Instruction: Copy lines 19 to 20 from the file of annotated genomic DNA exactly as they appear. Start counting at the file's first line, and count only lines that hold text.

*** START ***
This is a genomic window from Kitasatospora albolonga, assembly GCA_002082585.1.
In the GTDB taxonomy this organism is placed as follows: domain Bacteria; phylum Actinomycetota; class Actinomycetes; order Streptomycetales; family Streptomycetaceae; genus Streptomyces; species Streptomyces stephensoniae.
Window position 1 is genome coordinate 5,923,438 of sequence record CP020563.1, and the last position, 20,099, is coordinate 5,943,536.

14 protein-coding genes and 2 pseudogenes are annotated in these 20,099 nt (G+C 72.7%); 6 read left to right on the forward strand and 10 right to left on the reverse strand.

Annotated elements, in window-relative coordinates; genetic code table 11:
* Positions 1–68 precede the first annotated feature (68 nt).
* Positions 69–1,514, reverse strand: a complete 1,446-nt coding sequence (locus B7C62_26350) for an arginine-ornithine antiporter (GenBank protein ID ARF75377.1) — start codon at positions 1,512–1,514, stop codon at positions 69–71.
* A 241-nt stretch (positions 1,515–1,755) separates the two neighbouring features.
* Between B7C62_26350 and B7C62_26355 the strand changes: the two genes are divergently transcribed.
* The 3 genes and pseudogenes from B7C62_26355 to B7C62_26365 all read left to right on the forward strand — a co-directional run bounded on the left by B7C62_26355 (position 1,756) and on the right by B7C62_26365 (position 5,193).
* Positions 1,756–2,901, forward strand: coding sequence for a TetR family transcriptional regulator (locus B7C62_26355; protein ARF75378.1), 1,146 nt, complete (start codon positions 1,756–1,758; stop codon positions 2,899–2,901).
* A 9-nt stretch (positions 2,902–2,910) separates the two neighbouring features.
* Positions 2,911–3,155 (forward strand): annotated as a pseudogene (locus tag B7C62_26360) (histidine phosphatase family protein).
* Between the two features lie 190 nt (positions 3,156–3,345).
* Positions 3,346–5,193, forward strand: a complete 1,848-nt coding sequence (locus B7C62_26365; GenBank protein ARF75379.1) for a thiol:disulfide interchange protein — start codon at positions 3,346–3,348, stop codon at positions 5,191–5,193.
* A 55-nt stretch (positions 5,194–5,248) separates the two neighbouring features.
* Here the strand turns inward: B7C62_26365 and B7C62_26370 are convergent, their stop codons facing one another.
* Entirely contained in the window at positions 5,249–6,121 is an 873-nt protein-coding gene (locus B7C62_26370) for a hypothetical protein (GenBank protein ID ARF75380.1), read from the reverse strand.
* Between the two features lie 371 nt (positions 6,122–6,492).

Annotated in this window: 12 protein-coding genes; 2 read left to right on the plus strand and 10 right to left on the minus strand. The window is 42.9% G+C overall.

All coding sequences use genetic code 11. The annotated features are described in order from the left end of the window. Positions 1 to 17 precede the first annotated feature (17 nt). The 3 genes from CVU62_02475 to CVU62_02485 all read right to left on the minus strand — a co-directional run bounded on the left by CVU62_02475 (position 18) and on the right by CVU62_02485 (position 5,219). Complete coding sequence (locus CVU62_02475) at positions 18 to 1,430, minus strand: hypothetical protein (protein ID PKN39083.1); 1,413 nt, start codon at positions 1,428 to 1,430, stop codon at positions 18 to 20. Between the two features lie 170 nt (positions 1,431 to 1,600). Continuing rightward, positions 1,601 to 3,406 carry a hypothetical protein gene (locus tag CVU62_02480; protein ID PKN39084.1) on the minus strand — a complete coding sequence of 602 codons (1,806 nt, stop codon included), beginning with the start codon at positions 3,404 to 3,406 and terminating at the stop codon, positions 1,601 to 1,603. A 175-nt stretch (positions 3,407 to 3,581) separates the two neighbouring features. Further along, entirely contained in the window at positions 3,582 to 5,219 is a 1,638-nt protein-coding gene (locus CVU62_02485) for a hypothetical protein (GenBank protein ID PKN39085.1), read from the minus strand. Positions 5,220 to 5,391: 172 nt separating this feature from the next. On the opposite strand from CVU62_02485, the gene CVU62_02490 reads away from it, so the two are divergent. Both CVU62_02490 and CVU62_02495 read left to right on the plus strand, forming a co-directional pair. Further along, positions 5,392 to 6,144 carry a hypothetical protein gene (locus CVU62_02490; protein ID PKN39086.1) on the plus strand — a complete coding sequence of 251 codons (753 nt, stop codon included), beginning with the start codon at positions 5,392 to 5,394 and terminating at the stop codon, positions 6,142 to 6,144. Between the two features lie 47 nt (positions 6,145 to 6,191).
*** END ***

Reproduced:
* Between the two features lie 371 nt (positions 6,122–6,492).

Annotated in this window: 12 protein-coding genes; 2 read left to right on the plus strand and 10 right to left on the minus strand. The window is 42.9% G+C overall.